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Pro-lifers fill snow-packed Washington for annual rally and march

Washington D.C., Jan 22, 2007 (CNA) - Thousands upon thousands of Americans – young, old, lay, and religious – packed the streets of Washington, D.C. today, as they took part in the 34th annual March for Life.   Pro-life protesters worked their way down Pennsylvania Avenue, past the U.S. Capitol building, to the steps of the Supreme Court where, in 1973, the Court decided that women should have a “right” to abort their children.

Participants from around the country had gathered in Washington over a chilly weekend, to pray, protest, and gain information about the pro-life movement.  The weekend’s events, which include an enormous Mass at the Basilica of the National Shrine of the Immaculate Conception and a youth rally which overflowed the city’s Verizon Center, culminated in a rally and march through the heart of American government.

Several politicians, clergymen, and pro-life activists took the stage during the nearly two hour pro-life rally this morning.  

March for Life committee chairman Nellie Gray reminded the participants that the theme of this year’s march is “Thou Shall Protect,” declaring that all are called to protect the, “the equal right to life of each innocent human in existence since fertilization …no exception, no compromise.”  

For the seventh year in a row, President George W. Bush also spoke at the event.  The president joined the crowd by phone from Camp David reminding them that, as the country moves forward, “we've all got to remember that a true culture of life cannot be built by changing laws alone.  We've all got to work hard to change hearts."

“We will find areas where we can agree and, at the same time, work to persuade more of our fellow citizens to join this great cause," Bush said.

Prior to touching on several of the victories his administration has achieved on life issues, including bringing an end to the practice of partial birth abortion and vetoing a bill that would have opened the door to widespread embryonic stem cell research, the president recalled the reasons for his firm stance on life issues.  "It is important for all Americans to remember that our Declaration of Independence states that every person has the right to life, liberty, and the pursuit of happiness," Bush said. "We believe every human life has value, and we pray for the day when every child is welcome in life and protected into law."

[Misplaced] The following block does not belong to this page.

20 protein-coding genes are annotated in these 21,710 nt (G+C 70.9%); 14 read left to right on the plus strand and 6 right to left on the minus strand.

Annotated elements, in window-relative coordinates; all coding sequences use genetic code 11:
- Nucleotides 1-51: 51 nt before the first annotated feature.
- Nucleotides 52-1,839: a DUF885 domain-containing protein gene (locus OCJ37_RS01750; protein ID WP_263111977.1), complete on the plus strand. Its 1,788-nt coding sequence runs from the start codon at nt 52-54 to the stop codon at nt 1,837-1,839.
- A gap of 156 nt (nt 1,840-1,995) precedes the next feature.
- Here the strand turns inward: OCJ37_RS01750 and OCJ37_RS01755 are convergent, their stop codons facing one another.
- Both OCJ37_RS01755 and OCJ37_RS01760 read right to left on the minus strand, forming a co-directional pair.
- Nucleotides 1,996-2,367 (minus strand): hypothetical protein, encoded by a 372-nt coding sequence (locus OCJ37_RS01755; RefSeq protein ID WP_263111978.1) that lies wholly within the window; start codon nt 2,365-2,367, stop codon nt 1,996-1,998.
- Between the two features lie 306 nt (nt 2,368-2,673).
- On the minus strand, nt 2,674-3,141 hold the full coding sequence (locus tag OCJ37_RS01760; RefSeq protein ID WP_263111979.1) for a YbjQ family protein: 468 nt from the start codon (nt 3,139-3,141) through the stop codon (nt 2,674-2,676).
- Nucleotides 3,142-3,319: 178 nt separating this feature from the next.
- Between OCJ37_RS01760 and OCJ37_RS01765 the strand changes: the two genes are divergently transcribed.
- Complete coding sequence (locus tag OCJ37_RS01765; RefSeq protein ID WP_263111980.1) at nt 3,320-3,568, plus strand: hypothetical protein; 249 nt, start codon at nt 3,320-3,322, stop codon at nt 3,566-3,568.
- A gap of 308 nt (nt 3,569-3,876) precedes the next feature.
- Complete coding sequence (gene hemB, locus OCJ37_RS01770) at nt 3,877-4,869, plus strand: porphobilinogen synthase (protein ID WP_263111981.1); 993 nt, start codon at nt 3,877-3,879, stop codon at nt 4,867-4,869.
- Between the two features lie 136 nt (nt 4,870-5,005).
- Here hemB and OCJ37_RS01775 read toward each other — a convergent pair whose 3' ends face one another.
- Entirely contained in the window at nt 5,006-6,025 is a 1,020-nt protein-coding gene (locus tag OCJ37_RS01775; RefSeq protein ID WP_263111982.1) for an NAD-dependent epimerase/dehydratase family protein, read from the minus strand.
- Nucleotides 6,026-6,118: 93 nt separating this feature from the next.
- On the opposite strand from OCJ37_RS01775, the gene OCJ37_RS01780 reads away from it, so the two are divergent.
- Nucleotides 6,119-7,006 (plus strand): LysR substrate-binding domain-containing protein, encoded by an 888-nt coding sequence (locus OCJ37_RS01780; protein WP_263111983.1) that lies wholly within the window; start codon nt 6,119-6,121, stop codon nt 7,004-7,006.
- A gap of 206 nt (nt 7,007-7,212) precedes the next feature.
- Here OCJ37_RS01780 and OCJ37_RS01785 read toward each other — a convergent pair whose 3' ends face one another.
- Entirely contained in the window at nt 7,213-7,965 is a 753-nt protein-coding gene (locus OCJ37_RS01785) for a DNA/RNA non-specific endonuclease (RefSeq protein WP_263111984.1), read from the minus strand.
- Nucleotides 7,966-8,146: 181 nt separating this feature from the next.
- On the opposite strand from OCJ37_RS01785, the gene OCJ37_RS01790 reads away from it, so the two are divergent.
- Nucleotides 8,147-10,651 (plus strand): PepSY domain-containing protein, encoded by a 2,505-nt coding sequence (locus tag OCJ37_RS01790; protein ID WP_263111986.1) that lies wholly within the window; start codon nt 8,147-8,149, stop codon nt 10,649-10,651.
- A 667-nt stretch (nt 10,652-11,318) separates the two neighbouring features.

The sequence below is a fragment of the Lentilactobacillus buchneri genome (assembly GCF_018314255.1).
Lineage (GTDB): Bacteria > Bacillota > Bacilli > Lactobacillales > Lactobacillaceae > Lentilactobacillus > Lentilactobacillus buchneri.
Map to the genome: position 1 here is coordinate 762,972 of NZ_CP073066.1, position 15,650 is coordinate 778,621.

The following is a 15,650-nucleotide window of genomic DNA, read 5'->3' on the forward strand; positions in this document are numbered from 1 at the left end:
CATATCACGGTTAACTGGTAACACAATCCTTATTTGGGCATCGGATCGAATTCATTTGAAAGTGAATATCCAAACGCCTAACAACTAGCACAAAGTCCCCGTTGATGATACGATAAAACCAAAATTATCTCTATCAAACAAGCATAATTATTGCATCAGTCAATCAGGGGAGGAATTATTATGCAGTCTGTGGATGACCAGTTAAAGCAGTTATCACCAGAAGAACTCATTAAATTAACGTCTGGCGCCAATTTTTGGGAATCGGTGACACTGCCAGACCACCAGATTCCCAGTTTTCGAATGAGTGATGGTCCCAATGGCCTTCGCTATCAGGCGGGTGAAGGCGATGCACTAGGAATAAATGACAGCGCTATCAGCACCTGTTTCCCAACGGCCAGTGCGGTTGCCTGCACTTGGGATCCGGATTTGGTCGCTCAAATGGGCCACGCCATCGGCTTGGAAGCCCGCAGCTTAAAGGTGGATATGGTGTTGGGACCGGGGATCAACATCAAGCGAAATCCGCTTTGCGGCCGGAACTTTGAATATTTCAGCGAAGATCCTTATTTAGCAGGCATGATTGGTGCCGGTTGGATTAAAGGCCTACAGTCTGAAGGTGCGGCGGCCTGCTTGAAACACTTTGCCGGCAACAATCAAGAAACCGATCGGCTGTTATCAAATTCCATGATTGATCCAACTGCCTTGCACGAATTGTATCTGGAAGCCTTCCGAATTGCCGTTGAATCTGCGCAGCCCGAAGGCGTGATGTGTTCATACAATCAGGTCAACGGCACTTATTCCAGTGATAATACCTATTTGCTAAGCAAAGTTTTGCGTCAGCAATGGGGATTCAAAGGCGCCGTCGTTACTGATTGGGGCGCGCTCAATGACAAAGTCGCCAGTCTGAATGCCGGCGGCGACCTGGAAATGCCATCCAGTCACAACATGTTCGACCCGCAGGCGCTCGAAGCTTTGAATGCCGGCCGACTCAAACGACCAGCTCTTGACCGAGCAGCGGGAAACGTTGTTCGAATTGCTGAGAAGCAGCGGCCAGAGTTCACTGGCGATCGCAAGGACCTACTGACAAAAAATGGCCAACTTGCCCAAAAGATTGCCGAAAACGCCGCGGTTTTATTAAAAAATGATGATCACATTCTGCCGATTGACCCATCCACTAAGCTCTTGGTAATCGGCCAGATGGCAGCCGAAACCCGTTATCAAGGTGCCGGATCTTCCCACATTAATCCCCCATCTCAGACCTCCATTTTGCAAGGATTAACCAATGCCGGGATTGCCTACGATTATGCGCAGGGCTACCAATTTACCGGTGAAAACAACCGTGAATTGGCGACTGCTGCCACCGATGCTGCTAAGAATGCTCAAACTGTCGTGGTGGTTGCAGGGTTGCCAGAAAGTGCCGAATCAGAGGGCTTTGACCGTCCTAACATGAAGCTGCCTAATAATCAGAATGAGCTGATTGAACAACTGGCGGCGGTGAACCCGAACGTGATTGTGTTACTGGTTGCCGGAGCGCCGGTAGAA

Bush concluded by encouraging the marchers to "go forth with confidence that a cause rooted in human dignity and appealing to the best instincts of our citizens cannot fail."

In addition to the current president, a few 2008 presidential hopefuls were on hand at the rally and march.  Kansas Senator Sam Brownback, who announced his candidacy on Saturday, spoke of the daughter he and his wife had adopted from China and challenged those present to fight for life with the same heart as his daughter’s Chinese mother did in preserving her from abortion.

Another avidly pro-life legislator, Representative Chris Smith (R-NJ), took his opportunity on the podium to point out the lack of respect for human life found in the current House of Representatives.

Smith said he smiled as newly elected House Speaker Nancy Pelosi (D-CA) called her grand children to the rostrum and spoke of helping children.  “And then I thought again of the forgotten girls and boys-at last count more than 49 million of them-brutally killed by what she and others euphemistically call ‘choice,’” Smith added.

“No one is more precious than our children,” the New Jersey Representative said, “but it is equally valid and true that unborn children have inherent worth, value and dignity. They are children too.”

Smith told the crowd to pray for an end to abortion because, he said, “I believe, like you, that it is only by prayer and fasting coupled with hard work that America's dark night of child slaughter will come to an end."